Sleep problems linked to poorer brain health
Research carried out in the United States suggests that a poor supply of oxygen to the brain during sleep could play a role in poor brain health and nerve cell death.
Posted on 10th December 2014
Research carried out in the United States suggests that a poor supply of oxygen to the brain during sleep could play a role in poor brain health and nerve cell death. The study is published on 10 December in the Journal of Neurology.
Nerve cells are dependent on oxygen for communication, even while we are asleep. Interruptions to oxygen supply by conditions such as sleep apnoea – characterised by pauses in breathing during sleep – can affect overall brain function. To get a full picture of how ‘sleep health’ affects the brain, the researchers studied 167 Japanese American men who had been members of a large ageing study in Hawaii. The men, who had an average age of 84 in 1999-2000, took part in sleep studies where researchers assessed their blood oxygen levels as well as monitoring the various phases of their sleep cycle.
The men who took part in the sleep studies generously donated their brains after death so that the researchers could look for signs of nerve cell damage. The research team found that those who had poor brain oxygenation during sleep had an increased number of microinfarcts – small areas of brain tissue damaged by oxygen starvation. They also linked poor oxygenation during the REM stage of sleep – the lightest sleep cycle, where dreams are more vividly recalled – to higher levels of brain inflammation and increased nerve cell death.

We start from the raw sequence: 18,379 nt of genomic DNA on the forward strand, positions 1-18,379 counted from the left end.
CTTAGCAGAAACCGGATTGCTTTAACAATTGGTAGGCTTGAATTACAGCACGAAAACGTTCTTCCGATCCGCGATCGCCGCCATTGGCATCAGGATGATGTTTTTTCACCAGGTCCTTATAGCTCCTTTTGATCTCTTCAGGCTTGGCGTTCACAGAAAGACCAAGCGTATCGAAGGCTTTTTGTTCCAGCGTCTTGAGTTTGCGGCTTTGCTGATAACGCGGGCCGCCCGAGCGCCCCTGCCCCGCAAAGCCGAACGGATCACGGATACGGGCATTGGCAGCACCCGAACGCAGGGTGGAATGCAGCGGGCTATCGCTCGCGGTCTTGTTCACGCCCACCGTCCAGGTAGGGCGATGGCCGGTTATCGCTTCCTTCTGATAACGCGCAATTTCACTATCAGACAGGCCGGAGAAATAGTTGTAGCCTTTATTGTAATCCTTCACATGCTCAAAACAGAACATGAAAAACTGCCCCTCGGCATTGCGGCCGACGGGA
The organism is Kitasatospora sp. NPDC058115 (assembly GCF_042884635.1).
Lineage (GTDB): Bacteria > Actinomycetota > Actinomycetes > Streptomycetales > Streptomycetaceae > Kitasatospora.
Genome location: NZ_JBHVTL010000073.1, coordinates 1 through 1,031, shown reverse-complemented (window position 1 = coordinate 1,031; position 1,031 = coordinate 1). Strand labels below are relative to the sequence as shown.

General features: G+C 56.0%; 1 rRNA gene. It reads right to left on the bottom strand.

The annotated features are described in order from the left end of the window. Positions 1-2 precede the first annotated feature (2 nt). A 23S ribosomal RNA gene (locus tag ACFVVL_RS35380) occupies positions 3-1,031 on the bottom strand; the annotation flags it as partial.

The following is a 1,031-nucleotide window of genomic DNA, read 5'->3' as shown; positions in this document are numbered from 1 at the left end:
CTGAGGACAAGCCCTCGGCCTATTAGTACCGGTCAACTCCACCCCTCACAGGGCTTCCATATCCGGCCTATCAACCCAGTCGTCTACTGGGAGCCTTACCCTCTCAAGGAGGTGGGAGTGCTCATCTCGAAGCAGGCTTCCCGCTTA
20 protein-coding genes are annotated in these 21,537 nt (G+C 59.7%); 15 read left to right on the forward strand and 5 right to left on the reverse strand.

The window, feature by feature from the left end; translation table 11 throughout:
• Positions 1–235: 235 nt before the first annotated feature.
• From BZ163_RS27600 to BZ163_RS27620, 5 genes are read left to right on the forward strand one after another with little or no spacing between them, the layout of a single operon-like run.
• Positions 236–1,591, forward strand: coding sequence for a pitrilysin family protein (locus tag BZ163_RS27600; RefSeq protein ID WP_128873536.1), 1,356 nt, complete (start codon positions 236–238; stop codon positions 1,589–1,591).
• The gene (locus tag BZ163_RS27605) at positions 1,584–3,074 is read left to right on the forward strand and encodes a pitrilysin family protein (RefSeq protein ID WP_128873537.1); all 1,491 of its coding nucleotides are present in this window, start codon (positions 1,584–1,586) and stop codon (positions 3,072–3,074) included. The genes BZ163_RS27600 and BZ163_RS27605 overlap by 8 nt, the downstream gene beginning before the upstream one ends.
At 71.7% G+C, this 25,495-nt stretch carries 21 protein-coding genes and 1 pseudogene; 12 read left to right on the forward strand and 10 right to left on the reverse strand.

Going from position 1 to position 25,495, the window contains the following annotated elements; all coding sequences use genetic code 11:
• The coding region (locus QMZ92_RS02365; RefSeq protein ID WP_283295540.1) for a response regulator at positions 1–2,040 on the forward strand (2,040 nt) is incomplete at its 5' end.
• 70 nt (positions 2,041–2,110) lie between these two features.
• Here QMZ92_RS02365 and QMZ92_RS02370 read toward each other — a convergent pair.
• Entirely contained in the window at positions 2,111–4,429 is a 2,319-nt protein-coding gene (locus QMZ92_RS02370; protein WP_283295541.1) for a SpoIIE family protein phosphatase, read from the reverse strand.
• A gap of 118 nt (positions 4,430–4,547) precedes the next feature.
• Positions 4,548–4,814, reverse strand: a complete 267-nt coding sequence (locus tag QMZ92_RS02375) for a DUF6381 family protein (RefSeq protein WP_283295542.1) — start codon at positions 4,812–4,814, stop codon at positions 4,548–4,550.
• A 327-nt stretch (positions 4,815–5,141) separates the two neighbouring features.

The researchers also found that longer periods of ‘deep sleep’ were associated with less brain shrinkage, although there was no clear link between this and memory and thinking skills. None of the sleep measures investigated were associated with the build-up of proteins involved in the progression of Alzheimer’s or dementia with Lewy bodies.
Dr Laura Phipps, Science Communications manager at Alzheimer’s Research UK, said:
“While this study suggests that conditions such as sleep apnoea could cause small amounts of damage to the brain, we cannot conclude from these results that these sleep disturbances contribute to dementia risk. A good night’s sleep is important for proper brain function in the short term, but we need
larger and longer studies in people before we can determine whether disruptions to particular stages of the sleep cycle could impact on memory and thinking skills in later life. A healthy diet, plenty of exercise and quitting smoking can help to lower dementia risk and anybody concerned about their memory should speak to their GP.”
Posted in Science news